Landscape genetics of a specialized grasshopper inhabiting highly fragmented habitats: a role for spatial scale
Article first published online: 13 SEP 2011
© 2011 Blackwell Publishing Ltd
Diversity and Distributions
Volume 18, Issue 5, pages 481–492, May 2012
How to Cite
Ortego, J., Aguirre, M. P. and Cordero, P. J. (2012), Landscape genetics of a specialized grasshopper inhabiting highly fragmented habitats: a role for spatial scale. Diversity and Distributions, 18: 481–492. doi: 10.1111/j.1472-4642.2011.00840.x
- Issue published online: 4 APR 2012
- Article first published online: 13 SEP 2011
- Causal modelling;
- genetic diversity;
- genetic structure;
- historical barriers;
- landscape genetics;
- population fragmentation
Aim The study of geographical discontinuities in the distribution of genetic variability in natural populations is a central topic in both evolutionary and conservation research. In this study, we aimed to analyse (1) the factors associated with genetic diversity at the landscape spatial scale in the highly specialized grasshopper Mioscirtus wagneri and (2) to identify the relative contribution of alternative factors to the observed patterns of genetic structure in this species.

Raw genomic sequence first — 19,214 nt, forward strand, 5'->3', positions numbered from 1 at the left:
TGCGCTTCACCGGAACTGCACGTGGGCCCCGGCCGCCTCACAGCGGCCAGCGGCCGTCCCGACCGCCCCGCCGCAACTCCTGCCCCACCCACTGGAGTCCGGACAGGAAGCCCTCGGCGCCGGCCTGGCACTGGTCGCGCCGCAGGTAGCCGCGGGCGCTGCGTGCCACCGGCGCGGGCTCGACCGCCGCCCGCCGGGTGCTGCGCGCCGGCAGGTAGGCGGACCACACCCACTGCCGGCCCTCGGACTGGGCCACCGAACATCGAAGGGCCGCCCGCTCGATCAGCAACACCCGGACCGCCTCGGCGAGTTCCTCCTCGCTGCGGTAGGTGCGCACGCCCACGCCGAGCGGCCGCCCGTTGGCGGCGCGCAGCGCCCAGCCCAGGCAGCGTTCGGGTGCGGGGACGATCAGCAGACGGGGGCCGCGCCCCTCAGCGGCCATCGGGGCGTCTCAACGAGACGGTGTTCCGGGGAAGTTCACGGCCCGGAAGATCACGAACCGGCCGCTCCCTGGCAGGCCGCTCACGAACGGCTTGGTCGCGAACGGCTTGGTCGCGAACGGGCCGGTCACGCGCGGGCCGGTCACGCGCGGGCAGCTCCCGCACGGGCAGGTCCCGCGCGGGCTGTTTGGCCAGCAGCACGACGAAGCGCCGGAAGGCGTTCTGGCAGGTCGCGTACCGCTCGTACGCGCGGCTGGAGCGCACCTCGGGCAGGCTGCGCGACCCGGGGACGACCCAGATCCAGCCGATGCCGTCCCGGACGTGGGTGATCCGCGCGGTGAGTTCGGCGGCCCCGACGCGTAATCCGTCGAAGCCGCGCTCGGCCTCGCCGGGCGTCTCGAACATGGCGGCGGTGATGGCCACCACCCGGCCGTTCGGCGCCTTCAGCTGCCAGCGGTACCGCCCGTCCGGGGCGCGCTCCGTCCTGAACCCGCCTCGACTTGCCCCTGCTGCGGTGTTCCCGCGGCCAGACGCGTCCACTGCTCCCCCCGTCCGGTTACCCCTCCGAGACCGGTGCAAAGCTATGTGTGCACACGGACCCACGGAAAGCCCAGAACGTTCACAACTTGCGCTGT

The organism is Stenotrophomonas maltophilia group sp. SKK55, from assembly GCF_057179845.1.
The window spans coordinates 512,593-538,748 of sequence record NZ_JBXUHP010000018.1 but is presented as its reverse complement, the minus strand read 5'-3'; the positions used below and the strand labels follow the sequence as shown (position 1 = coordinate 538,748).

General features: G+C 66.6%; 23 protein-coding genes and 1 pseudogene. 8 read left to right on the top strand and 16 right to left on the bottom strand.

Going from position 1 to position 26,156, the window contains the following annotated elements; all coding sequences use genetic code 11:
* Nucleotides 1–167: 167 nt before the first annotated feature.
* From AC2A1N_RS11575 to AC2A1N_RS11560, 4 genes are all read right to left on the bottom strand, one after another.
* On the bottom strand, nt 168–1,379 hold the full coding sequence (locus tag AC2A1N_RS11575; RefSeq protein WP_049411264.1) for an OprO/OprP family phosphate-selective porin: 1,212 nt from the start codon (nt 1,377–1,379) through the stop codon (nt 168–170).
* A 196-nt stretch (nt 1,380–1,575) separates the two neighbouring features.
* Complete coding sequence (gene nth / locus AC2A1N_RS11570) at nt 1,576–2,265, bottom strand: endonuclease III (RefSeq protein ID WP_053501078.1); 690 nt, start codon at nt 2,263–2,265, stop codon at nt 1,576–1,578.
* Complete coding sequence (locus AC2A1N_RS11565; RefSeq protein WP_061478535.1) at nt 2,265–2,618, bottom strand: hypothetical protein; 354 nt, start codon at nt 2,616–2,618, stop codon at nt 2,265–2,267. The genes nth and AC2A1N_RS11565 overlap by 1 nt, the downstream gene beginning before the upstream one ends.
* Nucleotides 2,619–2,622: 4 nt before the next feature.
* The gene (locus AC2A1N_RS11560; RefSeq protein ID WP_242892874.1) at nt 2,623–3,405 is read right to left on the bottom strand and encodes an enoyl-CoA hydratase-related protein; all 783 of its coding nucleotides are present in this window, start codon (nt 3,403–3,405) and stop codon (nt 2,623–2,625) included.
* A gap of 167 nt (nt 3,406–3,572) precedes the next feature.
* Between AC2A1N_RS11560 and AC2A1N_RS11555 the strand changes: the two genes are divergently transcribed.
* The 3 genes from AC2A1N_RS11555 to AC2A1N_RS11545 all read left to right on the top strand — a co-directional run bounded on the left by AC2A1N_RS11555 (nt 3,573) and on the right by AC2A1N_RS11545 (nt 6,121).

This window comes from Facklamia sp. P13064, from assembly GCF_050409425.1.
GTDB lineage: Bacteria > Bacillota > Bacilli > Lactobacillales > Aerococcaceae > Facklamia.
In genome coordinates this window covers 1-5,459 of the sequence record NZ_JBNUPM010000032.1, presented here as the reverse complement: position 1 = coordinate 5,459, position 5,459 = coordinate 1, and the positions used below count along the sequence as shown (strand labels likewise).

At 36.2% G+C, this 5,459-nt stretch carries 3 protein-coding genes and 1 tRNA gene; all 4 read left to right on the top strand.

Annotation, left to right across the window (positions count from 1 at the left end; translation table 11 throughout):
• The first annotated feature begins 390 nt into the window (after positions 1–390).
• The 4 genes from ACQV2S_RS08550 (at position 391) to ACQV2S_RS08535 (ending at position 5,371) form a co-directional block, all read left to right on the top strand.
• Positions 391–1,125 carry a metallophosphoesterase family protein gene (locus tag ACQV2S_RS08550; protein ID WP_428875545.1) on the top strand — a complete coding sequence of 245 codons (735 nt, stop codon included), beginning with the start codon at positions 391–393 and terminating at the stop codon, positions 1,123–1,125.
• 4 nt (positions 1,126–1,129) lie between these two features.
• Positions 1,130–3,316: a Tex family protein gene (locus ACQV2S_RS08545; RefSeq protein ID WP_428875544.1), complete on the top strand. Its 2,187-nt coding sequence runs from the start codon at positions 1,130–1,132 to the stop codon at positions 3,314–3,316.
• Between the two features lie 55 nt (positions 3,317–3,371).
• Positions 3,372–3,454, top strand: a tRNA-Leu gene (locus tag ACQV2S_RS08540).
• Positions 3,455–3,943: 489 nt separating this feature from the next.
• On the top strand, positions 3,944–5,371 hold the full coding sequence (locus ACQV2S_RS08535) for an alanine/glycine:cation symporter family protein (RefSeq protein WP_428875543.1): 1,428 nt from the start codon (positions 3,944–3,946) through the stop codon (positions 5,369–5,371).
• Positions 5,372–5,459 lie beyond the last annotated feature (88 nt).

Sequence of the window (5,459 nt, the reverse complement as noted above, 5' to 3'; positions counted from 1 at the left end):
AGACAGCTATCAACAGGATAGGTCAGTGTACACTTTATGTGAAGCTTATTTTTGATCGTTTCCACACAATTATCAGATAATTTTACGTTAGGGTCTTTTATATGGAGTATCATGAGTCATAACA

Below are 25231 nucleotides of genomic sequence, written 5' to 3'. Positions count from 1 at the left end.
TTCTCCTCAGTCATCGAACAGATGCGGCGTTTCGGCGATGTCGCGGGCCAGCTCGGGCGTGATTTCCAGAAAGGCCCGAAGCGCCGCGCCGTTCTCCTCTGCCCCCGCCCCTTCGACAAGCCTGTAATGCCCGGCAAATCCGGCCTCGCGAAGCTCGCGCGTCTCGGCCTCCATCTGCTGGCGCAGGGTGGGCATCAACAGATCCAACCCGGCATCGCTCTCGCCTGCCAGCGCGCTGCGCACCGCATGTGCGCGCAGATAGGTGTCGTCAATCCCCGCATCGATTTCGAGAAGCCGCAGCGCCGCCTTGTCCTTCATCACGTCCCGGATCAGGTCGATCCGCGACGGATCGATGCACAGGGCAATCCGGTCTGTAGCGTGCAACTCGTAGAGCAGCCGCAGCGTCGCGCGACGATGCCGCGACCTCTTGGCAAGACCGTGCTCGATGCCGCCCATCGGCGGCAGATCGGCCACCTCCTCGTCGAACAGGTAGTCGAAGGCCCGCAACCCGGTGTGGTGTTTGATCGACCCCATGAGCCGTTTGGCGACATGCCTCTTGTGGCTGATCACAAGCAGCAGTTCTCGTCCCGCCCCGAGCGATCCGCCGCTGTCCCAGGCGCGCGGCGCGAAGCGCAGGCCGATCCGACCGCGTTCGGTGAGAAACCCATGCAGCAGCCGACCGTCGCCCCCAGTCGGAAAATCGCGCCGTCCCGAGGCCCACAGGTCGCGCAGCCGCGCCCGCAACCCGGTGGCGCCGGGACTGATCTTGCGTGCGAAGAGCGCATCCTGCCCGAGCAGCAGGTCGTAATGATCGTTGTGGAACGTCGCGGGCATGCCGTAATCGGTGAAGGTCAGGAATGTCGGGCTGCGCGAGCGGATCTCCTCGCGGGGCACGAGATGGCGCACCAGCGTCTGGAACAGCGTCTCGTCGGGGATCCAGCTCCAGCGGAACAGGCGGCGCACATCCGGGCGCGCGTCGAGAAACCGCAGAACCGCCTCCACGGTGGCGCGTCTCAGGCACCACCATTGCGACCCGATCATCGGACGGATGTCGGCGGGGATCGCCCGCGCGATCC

Location La Mancha region, Central Spain.
Methods We sampled 28 populations of the grasshopper M. wagneri and genotyped 648 individuals at seven microsatellite loci. We employed a causal modelling approach to identify the most influential variables associated with genetic differentiation within a multiple hypothesis-testing framework.
Results We found that genetic diversity differs among populations located in different river basins and decreases with population isolation. Causal modelling analyses showed variability in the relative influence of the studied landscape features across different spatial scales. When a highly isolated population is considered, the analyses suggested that geographical distance is the only factor explaining the genetic differentiation between populations. When that population is excluded, the causal modelling analysis revealed that elevation and river basins are also relevant factors contributing to explaining genetic differentiation between the studied populations.
Main conclusions These results indicate that the spatial scale considered and the inclusion of outlier populations may have important consequences on the inferred contribution of alternative landscape factors on the patterns of genetic differentiation even when all populations are expected to similarly respond to landscape structure. Thus, a multiscale perspective should also be incorporated into the landscape genetics framework to avoid biased conclusions derived from the spatial scale analysed and/or the geographical distribution of the studied populations.